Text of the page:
To broaden design and use of micromachines:
Sandia licenses its micromachine design tools to Microcosm Technologies Inc.
Albuquerque, N.M. If you wanted to build your own micromachine gear
teeth as small as red blood cells, individual device as big as a grain of pollen
how would you even know what you wanted to draw, let alone write the code?
And where would you get it fabricated?
A licensing agreement between the Department of Energys Sandia National Laboratories and Microcosm
Technologies Inc., should enable inventors and engineers not only to design
micromachines but to ensure their manufacturability and performance before
incurring fabrication costs. (Microcosm is a worldwide provider of
microelectromechanical systems [MEMS] software, among its other services.)
Designs might range from mirror arrays the size of a quarter that route
Internet traffic to prescription drug-dispensing systems that fit on a fingertip.
Sandia maintains a 30,000-square-foot facility (Class 1) for prototype
fabrication of silicon micromachines. The licensing agreement allows Microcosm
to incorporate Sandias design tools into its commercially available software.
The minimum initial cost for a Sandia fabrication run is $10,000.
Says Sandia manager Jay Jakubczak, We are doing this because we are interested in seeing
MEMs technologies inserted into biomedical devices, optical switches, and
certain defense applications. Sandia offers a manufacturable technology
(SUMMiT V), which is available for licensing. Our prototyping capacity can serve
as a product-to-market enabler. Also, we support bridging strategies that
provide for limited product capacity while a company is establishing or
contracting for their own volume production source. Sandia further provides
technical assistance in the transfer of its SUMMiT technology to industry.
Microcosm, he says, brings commercially recognized expertise in design and
simulation of MEMS. So this agreement licensing SUMMiT (Sandia Ultraplanar
Multilevel MEMS Technology) represents a critical piece of the puzzle in the
development of a complete MEMS infrastructure.
This collaboration allows Microcosm to integrate our design capabilities with Sandias in the form of
enhanced commercially viable MEMS development tools, thereby giving
widespread commercial access to high performance MEMS technology developed
by Sandia, said Frank Damico, Microcosms Manager for Manufacturing
Partnerships. The SUMMiT V design kit will offer a common interface for MEMS
device production, and our consulting engineering services will offer a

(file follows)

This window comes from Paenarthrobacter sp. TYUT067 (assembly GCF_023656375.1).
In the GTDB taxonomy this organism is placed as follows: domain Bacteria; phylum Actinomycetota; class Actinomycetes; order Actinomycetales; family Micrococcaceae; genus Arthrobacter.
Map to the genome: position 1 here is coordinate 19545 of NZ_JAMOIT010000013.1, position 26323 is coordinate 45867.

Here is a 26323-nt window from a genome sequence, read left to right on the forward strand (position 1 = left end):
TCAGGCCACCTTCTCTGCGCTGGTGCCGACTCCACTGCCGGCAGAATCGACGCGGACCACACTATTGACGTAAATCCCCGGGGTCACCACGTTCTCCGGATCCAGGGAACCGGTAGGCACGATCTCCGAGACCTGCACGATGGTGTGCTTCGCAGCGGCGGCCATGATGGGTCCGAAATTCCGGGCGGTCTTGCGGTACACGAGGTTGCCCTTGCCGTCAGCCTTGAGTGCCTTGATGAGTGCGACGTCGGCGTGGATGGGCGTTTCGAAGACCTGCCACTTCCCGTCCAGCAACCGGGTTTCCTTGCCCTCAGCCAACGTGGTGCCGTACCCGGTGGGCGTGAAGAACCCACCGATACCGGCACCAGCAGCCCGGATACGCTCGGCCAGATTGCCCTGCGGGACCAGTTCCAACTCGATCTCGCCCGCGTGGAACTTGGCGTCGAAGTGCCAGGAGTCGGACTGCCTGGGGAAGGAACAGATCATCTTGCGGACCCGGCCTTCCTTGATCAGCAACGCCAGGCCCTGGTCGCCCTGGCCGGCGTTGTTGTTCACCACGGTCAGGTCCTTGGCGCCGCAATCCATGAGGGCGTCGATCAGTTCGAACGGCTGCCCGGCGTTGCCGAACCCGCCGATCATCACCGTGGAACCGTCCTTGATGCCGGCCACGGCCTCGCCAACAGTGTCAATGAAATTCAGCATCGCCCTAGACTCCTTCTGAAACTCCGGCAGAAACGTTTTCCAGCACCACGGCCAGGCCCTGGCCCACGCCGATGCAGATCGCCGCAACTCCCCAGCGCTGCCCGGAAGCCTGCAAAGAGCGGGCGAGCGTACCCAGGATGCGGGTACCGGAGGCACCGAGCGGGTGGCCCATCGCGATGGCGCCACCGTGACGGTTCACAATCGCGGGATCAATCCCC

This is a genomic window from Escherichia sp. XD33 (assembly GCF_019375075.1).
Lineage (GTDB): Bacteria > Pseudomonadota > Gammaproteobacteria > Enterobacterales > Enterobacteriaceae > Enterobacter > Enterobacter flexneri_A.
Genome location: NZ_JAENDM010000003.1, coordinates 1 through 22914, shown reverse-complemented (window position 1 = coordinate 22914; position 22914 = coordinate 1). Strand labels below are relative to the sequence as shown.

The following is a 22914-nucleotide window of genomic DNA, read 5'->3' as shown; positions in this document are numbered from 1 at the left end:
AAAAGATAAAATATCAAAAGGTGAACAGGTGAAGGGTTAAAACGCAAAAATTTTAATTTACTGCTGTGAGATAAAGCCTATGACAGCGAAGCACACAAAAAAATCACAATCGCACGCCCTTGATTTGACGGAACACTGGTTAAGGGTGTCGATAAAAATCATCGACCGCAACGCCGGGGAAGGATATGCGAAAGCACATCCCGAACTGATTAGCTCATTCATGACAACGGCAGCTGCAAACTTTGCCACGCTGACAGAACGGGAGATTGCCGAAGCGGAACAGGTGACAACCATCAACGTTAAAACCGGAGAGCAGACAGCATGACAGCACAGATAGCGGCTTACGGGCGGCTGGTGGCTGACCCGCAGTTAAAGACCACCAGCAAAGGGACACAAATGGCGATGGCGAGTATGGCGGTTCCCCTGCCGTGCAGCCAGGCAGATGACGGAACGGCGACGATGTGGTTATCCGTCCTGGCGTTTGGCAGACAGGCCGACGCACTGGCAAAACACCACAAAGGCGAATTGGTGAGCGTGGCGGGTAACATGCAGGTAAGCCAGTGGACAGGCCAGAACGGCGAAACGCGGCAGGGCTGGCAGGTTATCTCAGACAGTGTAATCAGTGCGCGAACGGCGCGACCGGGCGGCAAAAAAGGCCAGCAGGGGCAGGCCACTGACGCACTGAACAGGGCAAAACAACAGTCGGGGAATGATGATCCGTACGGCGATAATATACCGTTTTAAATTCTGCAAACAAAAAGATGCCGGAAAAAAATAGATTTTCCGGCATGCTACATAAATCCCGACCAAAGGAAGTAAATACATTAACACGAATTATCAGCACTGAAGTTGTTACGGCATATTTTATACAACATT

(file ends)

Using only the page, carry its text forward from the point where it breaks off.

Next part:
fast-track for telecom and biotech companies requiring prototype and
Sandia technology transfer specialist Angelo Salamone, who negotiated the license with Microcosm, says: We receive
royalties on products and services offered by Microcosm. In return, we believe
our MEMS applications and computer-aided design tools can add functionality to
the companys tool kit. We intend to partner to expand the capabilities for
design rule checking, which warns a client that though the device would work,
the rules being broken in the process of design will reduce manufacturability.
Microcosm provides an infrastructure design through manufacturing and
testing to enable rapid innovations fueled by MEMS technology, says Jeff
Hilbert, Microcosms Vice President of Business Development and Professional
Services. We are currently working with over 20 leading optical startups who
are seeking our expertise to help them develop optical mirrors, optical
amplifiers, gain compensators, muliplexors, and mechanisms that move their
optical components. The access to non-captive production capability to
manufacture pre-simulated and refined designs is critical to the success of
these companies. This agreement will help seal that success.
Microcosm Technologies provides software, engineering and consulting services,
intellectual property, and manufacturing partnerships for the development of
MEMS and microfluidics-enabled products for telecommunications and
biotechnology applications. The privately held company is headquartered in
Cary, N.C. It also has US offices in Cambridge, Mass., Colorado Springs, Colo.,
San Diego, San Francisco, and San Mateo, Calif.; European headquarters in Paris;
European offices in Amsterdam and Munich; an office in Japan; and serves the
Asia Pacific regions through a network of regional distributors.
Sandia is a multiprogram laboratory operated by Sandia Corporation, a Lockheed Martin Company, for the United States Department of Energy under contract DE-AC04-94AL85000. With main facilities in Albuquerque, N.M., and Livermore, Calif., Sandia has major research and development responsibilities in national security, energy and environmental technologies, and economic competitiveness.
Neal Singer, firstname.lastname@example.org, (505) 845-7078
Jay Jakubczak, email@example.com, (505) 844-9196
Microcosm media contact:
Gail Massari, firstname.lastname@example.org, (919) 854-7500, ext. 102
More information about Microcosm and its products and services can be found at